A Rookie’s Experience in Dark Souls 3

I boldly set forth into the hellish nightmare of Dark Souls 3 published by FromSoftware. I stumbled into this series a little too late, especially after witnessing my friends beat the previous two games. I’ve been told this game series is the toughest, the most intense, painstaking, and controller-throwing hell (for console users of course). So far I’ve only managed to beat three of the bosses, with some assistance from online players. The beauty and most annoying factor of this game is the ambiguity of it all. You literally start off with 0 clues as to what you are doing and what to expect. You pick a starting class, that really has no effect later in the game, and you boldly set forth with your weapon in hand- ready to die.

 

I started off with the cleric class, thinking that miracles would save my character from hard-hitting foes- I was wrong. It really doesn’t matter what class you choose because everything can branch off into other classes; it just gives you a little head start to your preference. The Souls series is essential to any dedicated RPG fan. It pushes your patience and dedication to the maximum and only hardcore fans of the genre will find the most satisfaction in this series of games.

 

I’ve only played a few hours of the game, but so far my guy is looking like a desert-wearing badass. He also has a giant machete axe that I enjoy slamming down upon my enemies. This game has everything for RPG lovers, especially the exploration aspect. Some fans have already beaten the game, which is a life achievement feat itself. There’s always items laying around to be picked up; and of course the enemies waiting to ambush you behind every corner.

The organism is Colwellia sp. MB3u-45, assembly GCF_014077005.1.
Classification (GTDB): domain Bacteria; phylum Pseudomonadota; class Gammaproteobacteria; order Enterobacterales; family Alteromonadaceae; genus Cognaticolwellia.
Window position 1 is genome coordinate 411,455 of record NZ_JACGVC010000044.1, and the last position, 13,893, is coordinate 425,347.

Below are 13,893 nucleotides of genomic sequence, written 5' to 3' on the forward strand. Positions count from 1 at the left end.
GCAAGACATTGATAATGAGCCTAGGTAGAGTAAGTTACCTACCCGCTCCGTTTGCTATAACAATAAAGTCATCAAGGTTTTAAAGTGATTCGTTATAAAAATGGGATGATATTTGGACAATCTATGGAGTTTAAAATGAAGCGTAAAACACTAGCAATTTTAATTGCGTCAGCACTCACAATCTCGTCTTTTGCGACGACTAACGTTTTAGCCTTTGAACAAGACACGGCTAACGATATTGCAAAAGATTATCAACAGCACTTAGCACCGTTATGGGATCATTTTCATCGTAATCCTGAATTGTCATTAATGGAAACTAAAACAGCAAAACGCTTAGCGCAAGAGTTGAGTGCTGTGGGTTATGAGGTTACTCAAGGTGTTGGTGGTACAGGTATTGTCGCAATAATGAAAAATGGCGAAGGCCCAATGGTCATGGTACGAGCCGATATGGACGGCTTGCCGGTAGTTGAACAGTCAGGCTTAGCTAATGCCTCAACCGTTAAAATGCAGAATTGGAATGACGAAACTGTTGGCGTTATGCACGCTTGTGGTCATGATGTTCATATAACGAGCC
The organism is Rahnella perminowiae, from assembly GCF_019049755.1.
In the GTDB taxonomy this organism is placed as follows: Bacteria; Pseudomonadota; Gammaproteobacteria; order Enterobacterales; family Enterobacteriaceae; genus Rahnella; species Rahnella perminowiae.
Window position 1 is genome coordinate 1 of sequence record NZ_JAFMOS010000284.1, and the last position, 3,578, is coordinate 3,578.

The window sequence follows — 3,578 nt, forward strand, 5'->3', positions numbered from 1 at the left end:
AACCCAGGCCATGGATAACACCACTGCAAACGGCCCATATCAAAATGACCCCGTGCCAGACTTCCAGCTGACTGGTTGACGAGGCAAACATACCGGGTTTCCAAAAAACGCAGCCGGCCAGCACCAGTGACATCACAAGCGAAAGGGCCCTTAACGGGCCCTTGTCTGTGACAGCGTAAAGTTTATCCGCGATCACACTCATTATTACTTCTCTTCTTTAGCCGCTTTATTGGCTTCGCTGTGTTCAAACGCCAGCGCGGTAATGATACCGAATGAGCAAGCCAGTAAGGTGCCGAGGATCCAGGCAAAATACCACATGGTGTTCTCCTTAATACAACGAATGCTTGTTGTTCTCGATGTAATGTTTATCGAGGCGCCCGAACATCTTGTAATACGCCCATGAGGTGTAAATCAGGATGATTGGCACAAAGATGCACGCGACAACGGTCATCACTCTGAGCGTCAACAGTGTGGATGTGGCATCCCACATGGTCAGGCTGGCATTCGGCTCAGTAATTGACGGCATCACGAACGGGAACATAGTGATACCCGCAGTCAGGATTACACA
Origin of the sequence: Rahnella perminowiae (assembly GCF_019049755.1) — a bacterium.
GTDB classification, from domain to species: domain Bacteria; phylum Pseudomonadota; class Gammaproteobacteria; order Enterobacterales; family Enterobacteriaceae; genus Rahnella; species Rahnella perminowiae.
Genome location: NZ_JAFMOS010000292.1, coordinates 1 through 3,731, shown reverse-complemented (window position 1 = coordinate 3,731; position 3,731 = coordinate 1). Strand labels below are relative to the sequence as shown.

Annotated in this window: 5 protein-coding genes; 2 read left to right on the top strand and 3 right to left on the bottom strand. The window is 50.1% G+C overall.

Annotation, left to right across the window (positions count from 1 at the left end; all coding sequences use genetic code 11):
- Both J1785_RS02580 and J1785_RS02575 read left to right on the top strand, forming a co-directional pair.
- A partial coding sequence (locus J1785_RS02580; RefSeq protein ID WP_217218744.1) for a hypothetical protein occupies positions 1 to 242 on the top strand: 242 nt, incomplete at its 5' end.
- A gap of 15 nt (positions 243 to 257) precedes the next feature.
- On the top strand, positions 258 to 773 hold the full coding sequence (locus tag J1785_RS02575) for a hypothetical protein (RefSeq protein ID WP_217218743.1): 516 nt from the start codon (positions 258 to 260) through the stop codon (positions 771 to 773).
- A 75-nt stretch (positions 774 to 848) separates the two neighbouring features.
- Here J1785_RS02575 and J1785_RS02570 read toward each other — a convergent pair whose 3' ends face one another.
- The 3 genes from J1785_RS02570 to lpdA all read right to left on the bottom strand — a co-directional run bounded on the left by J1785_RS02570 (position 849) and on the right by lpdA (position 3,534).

Dark Souls 3 and it’s crazy level of difficulty is what makes this game so much fun. You’re going to want to scream occasionally,  but that satisfaction after beating a boss after the 100th attempt really is awarding. You feel your heart rate go down slightly. It’s great. It’s a rewarding game that just requires some time and effort.

 

 

 

 

 

 

 

 

 

 

 

WC: 352

The Mystery of Shangri-La: Lost Horizon

A world unseen within the Himalayas, forged by the imagination of James Hilton in Lost Horizon (272 pages). This novel follows a band of foreigners who venture forth into a Himalayan monastery that seems immune to the disease of old age. Numerous residents are mentioned to be over one-hundred years also, specifically a young girl, who has retained her aesthetic beauty for over a decade. Longevity, beautiful vegetation, friendliness of the people all create the picturesque monastery of Shangri-La. In the midst of worldly conflicts back when the book was published in 1933, Shangri-La is the ultimate safe haven from worldly affairs. Lost Horizon focuses on four characters journey through the monastery. Their thoughts upon the monastery, past-life, and decisions to stay or return to the familiar world are all put to the test in Lost Horizon.

 

Fellow utopian readers will find solace in the mythical realm of Shangri-La. It offers a perspective into what the clarity of mind really is: a world high above the clouds, free from mortal quarrels and anxieties. Beauty exists in many forms in this monastery: longevity of youth, freedom from global conflicts, and the picturesque scenery. Each of the four foreigners introduced into the monastery represent a handful of any random candidates: a petty crook, a man convinced to stay in the monastery, a reserved elderly woman, and a man trying to escape back home.

 

James Hilton’s novel influenced the mythical realm of Shangri-La in Far Cry 4, and the city of Zhongdian was officially renamed to Shangri-La in 2001 after being influenced by Hilton’s novel. In the novel there are several incidents where some of the foreigners attempt to escape, but their attempts are often futile, for this monastery is high within the Himalayas and supplies from the outside world are dropped off rarely every other month. Discover the fate of the foreigners and the depth of imagination that Hilton delves into in order to captivate a place that is liberated from human suffering.

 

 

 

 

 

WC: 326